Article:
Property turnover is the process of readying the home for a new tenant after the previous lease ends. Using detailed move-in and move-out inspections, landlords can determine what maintenance is needed and if the tenants caused any damage. While the property turnover process will vary for each unit, some property maintenance for landlords will remain the same. Check out these common property turnover steps below –
- Change the Locks – Once the tenant vacates and returns all keys, landlords should rekey all locks.
- Service Major Systems – Appliances and major systems need routine maintenance to extend their life as much as you can. So, hire a qualified vendor to service, repair, or replace appliances or equipment.
- Complete Repairs – Based on what the move-out inspection reveals, landlords must complete any necessary repairs. This may include replacing burned-out lightbulbs, replacing HVAC filters, inspecting for leaks, and verifying emergency detector function.
- Repair and Paint Walls – Use patch compound to repair any holes and sand down before touching up paint. Choose a durable and neutral colored paint for the best results.
- Replace or Deep Clean Carpets – Carpeting in a rental property can become dirty, worn, and stained. Additionally, carpet traps dirt and allergens, so it is important to deep clean carpeted areas between each tenant.
- Professional Cleaning – Presenting a clean rental property to your new tenant is essential. While landlords can tackle this alone, hiring a professional cleaning company will produce a more efficient and thorough result.
Maintenance issues do not care if you are asleep, attending a wedding, on vacation, or busy working. But, when disaster strikes, tenants need to get ahold of someone who can quickly take action. Whether it is a broken-down water heater, gas leak, unsecured entry, or burst pipe, these issues require immediate attention.
Therefore, having the right processes in place to handle emergencies is critical. So, to ensure owners can handle any emergency that comes their way, follow along with the tips below.
- Be Reachable – An owner or their representative must be reachable in the event of an emergency. Therefore, hiring a qualified property manager with 24/7 assistance will help handle those late-night calls.
- Know Your Responsibilities as the Landlord – Landlords must differentiate between an immediate need and what can wait. For example, emergency repairs threaten the occupant’s health or safety or could cause extensive damage to the property. Thus, immediate action is critical. However, if the repair is not an emergency, follow standard maintenance procedures and address the issue within 24 to 48 hours.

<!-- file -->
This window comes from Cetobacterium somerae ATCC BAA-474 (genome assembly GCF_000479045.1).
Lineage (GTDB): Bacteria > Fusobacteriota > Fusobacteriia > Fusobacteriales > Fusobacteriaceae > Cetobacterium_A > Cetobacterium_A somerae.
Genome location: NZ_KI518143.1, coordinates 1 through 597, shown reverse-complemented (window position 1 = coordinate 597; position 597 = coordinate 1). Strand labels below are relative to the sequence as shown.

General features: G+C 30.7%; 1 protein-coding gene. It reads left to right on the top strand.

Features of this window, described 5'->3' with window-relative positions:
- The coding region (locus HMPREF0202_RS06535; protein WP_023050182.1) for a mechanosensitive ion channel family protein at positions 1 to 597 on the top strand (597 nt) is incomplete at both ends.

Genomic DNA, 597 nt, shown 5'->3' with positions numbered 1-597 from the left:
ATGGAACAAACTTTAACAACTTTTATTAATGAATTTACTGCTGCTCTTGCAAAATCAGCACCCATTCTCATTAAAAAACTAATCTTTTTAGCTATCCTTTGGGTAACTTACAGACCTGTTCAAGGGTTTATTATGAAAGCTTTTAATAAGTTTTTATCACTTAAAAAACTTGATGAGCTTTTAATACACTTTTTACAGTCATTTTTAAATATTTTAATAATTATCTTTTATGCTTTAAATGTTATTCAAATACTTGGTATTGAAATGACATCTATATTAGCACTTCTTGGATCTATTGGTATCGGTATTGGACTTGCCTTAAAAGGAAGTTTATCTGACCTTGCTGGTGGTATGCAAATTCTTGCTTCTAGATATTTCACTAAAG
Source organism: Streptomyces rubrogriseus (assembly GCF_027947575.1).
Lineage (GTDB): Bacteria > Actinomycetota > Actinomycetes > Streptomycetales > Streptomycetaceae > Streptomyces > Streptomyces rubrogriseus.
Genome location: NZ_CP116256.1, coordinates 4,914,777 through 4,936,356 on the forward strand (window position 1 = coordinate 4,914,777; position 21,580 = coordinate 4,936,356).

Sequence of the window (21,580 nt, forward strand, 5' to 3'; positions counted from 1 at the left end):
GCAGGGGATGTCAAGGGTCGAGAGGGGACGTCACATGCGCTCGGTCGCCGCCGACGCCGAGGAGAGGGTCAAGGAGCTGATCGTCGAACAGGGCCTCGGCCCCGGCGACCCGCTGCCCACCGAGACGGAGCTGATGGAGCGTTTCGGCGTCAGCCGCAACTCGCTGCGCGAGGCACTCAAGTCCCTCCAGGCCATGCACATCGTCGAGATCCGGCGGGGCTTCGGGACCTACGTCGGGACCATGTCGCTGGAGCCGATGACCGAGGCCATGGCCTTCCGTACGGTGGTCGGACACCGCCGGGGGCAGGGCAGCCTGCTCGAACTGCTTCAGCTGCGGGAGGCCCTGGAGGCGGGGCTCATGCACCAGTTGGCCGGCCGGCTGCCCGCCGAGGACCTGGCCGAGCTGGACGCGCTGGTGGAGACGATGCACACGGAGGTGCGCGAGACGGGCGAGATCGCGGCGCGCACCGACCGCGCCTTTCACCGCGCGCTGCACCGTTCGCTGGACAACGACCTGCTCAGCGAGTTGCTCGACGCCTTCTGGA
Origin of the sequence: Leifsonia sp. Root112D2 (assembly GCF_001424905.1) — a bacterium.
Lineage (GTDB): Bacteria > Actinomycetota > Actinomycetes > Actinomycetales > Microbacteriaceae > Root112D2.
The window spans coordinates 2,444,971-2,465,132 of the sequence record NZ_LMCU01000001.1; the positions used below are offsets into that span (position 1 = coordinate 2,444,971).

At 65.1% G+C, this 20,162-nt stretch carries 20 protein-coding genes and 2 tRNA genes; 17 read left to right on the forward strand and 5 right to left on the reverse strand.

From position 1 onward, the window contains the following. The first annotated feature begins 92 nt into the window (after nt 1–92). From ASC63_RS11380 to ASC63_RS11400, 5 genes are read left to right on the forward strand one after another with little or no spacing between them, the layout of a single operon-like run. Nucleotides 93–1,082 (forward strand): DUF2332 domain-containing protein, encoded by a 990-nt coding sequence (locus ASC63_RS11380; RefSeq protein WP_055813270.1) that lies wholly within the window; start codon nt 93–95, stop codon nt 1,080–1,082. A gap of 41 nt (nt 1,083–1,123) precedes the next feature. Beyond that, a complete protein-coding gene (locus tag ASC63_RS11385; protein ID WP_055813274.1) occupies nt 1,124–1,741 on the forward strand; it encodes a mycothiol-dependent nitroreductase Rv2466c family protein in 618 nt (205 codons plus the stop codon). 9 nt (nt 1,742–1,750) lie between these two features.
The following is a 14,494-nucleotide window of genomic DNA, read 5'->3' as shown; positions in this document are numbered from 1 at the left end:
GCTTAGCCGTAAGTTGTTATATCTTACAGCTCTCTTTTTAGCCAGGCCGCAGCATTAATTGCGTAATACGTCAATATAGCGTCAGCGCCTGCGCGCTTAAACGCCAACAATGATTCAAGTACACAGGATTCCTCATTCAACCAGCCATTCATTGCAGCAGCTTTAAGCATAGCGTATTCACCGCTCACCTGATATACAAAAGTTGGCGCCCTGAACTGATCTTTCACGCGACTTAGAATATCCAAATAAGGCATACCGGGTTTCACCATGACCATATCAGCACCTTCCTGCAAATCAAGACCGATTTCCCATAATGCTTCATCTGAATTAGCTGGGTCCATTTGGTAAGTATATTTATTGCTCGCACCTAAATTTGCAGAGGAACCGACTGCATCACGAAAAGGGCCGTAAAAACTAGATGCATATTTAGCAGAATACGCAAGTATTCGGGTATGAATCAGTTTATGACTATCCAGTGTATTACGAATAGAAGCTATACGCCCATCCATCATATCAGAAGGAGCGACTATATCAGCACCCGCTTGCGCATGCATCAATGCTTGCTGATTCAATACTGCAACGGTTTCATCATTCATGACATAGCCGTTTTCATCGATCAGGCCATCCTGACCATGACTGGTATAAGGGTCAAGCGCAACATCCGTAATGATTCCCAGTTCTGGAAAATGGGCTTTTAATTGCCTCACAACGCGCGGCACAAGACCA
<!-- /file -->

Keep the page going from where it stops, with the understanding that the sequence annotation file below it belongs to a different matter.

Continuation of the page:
- Provide Instructions and Emergency Contacts – When disaster strike, tenants need to know who to call and what to do. Therefore, provide written maintenance instructions along with emergency services numbers such as police, fire, and utility services.
- Keep Communication Lines Open – Responding to an emergency requires quick action. That said, landlords must keep in consistent contact with tenants and inform them of any questions, progress, or developments until the issue is resolved or immediate threat is diminished.
- Establish Documentation – Emergency repairs do not always come through typical channels. Therefore, there may not be a standard paper trail. So, landlords must be sure to documents the initial complaint, relevant actions, and any communications involved in addressing the repair.
Leave Property Maintenance for Landlords to the Experts
Property maintenance for landlords is only one of many tasks rental owners face. Creating an efficient way to handle repairs requires availability and a strong network of trusted vendors. This can be easier said than done for individuals juggling life’s many responsibilities.
Professional property management companies take the guesswork and stress out of owning income properties. Firms like Bay Property Management Group have experienced managers to oversee every aspect of your rental business, from leasing to maintenance. That, along with our easy online maintenance reporting system and extensive vendor relationships, means handling repairs has never been easier. So, if you are looking for a better way to tackle maintenance and free up your valuable time, give us a call today.